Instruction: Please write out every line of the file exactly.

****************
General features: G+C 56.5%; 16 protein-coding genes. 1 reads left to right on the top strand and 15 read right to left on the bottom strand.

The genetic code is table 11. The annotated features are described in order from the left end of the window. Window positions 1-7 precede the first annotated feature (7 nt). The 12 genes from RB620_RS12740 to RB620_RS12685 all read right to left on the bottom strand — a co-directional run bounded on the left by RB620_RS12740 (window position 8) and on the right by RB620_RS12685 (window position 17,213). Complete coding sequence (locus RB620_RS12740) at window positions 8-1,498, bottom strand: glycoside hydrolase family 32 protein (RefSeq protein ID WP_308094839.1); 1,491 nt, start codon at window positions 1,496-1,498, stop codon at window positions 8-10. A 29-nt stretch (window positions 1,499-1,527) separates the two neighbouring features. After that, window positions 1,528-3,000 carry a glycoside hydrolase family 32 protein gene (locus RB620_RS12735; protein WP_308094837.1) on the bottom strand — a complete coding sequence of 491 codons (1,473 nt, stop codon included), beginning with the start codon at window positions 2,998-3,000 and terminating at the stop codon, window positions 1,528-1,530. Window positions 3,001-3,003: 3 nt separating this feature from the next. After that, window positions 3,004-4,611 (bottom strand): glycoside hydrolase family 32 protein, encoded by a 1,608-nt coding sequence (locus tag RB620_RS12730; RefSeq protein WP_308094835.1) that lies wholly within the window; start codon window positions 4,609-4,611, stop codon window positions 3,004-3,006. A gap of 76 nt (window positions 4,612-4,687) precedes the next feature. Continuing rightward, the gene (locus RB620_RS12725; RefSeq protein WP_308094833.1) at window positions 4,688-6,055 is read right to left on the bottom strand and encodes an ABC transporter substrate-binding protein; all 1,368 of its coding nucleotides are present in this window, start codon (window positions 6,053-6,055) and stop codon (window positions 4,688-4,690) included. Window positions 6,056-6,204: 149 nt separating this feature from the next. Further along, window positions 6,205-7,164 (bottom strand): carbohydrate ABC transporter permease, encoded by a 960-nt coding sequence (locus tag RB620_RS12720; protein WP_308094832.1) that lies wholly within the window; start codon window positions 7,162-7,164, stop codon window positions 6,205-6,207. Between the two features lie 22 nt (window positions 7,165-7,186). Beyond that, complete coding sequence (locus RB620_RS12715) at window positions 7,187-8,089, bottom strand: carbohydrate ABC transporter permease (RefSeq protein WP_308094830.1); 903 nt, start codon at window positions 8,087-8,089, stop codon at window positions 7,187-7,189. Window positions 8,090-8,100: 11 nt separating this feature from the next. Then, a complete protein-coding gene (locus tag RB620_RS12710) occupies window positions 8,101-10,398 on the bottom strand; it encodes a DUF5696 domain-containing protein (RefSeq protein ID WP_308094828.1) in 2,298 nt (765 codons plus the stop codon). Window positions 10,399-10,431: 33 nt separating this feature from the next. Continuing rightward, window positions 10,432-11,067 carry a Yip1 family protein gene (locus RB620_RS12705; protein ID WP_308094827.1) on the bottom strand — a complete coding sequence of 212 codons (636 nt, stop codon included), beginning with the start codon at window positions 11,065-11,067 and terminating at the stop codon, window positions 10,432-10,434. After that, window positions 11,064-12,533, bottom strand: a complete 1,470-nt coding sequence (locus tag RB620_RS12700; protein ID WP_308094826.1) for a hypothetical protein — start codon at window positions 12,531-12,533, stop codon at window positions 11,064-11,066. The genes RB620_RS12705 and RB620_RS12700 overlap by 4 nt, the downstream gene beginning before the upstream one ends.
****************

General features: G+C 56.5%; 16 protein-coding genes. 1 reads left to right on the top strand and 15 read right to left on the bottom strand.

The genetic code is table 11. The annotated features are described in order from the left end of the window. Window positions 1-7 precede the first annotated feature (7 nt). The 12 genes from RB620_RS12740 to RB620_RS12685 all read right to left on the bottom strand — a co-directional run bounded on the left by RB620_RS12740 (window position 8) and on the right by RB620_RS12685 (window position 17,213). Complete coding sequence (locus RB620_RS12740) at window positions 8-1,498, bottom strand: glycoside hydrolase family 32 protein (RefSeq protein ID WP_308094839.1); 1,491 nt, start codon at window positions 1,496-1,498, stop codon at window positions 8-10. A 29-nt stretch (window positions 1,499-1,527) separates the two neighbouring features. After that, window positions 1,528-3,000 carry a glycoside hydrolase family 32 protein gene (locus RB620_RS12735; protein WP_308094837.1) on the bottom strand — a complete coding sequence of 491 codons (1,473 nt, stop codon included), beginning with the start codon at window positions 2,998-3,000 and terminating at the stop codon, window positions 1,528-1,530. Window positions 3,001-3,003: 3 nt separating this feature from the next. After that, window positions 3,004-4,611 (bottom strand): glycoside hydrolase family 32 protein, encoded by a 1,608-nt coding sequence (locus tag RB620_RS12730; RefSeq protein WP_308094835.1) that lies wholly within the window; start codon window positions 4,609-4,611, stop codon window positions 3,004-3,006. A gap of 76 nt (window positions 4,612-4,687) precedes the next feature. Continuing rightward, the gene (locus RB620_RS12725; RefSeq protein WP_308094833.1) at window positions 4,688-6,055 is read right to left on the bottom strand and encodes an ABC transporter substrate-binding protein; all 1,368 of its coding nucleotides are present in this window, start codon (window positions 6,053-6,055) and stop codon (window positions 4,688-4,690) included. Window positions 6,056-6,204: 149 nt separating this feature from the next. Further along, window positions 6,205-7,164 (bottom strand): carbohydrate ABC transporter permease, encoded by a 960-nt coding sequence (locus tag RB620_RS12720; protein WP_308094832.1) that lies wholly within the window; start codon window positions 7,162-7,164, stop codon window positions 6,205-6,207. Between the two features lie 22 nt (window positions 7,165-7,186). Beyond that, complete coding sequence (locus RB620_RS12715) at window positions 7,187-8,089, bottom strand: carbohydrate ABC transporter permease (RefSeq protein WP_308094830.1); 903 nt, start codon at window positions 8,087-8,089, stop codon at window positions 7,187-7,189. Window positions 8,090-8,100: 11 nt separating this feature from the next. Then, a complete protein-coding gene (locus tag RB620_RS12710) occupies window positions 8,101-10,398 on the bottom strand; it encodes a DUF5696 domain-containing protein (RefSeq protein ID WP_308094828.1) in 2,298 nt (765 codons plus the stop codon). Window positions 10,399-10,431: 33 nt separating this feature from the next. Continuing rightward, window positions 10,432-11,067 carry a Yip1 family protein gene (locus RB620_RS12705; protein ID WP_308094827.1) on the bottom strand — a complete coding sequence of 212 codons (636 nt, stop codon included), beginning with the start codon at window positions 11,065-11,067 and terminating at the stop codon, window positions 10,432-10,434. After that, window positions 11,064-12,533, bottom strand: a complete 1,470-nt coding sequence (locus tag RB620_RS12700; protein ID WP_308094826.1) for a hypothetical protein — start codon at window positions 12,531-12,533, stop codon at window positions 11,064-11,066. The genes RB620_RS12705 and RB620_RS12700 overlap by 4 nt, the downstream gene beginning before the upstream one ends.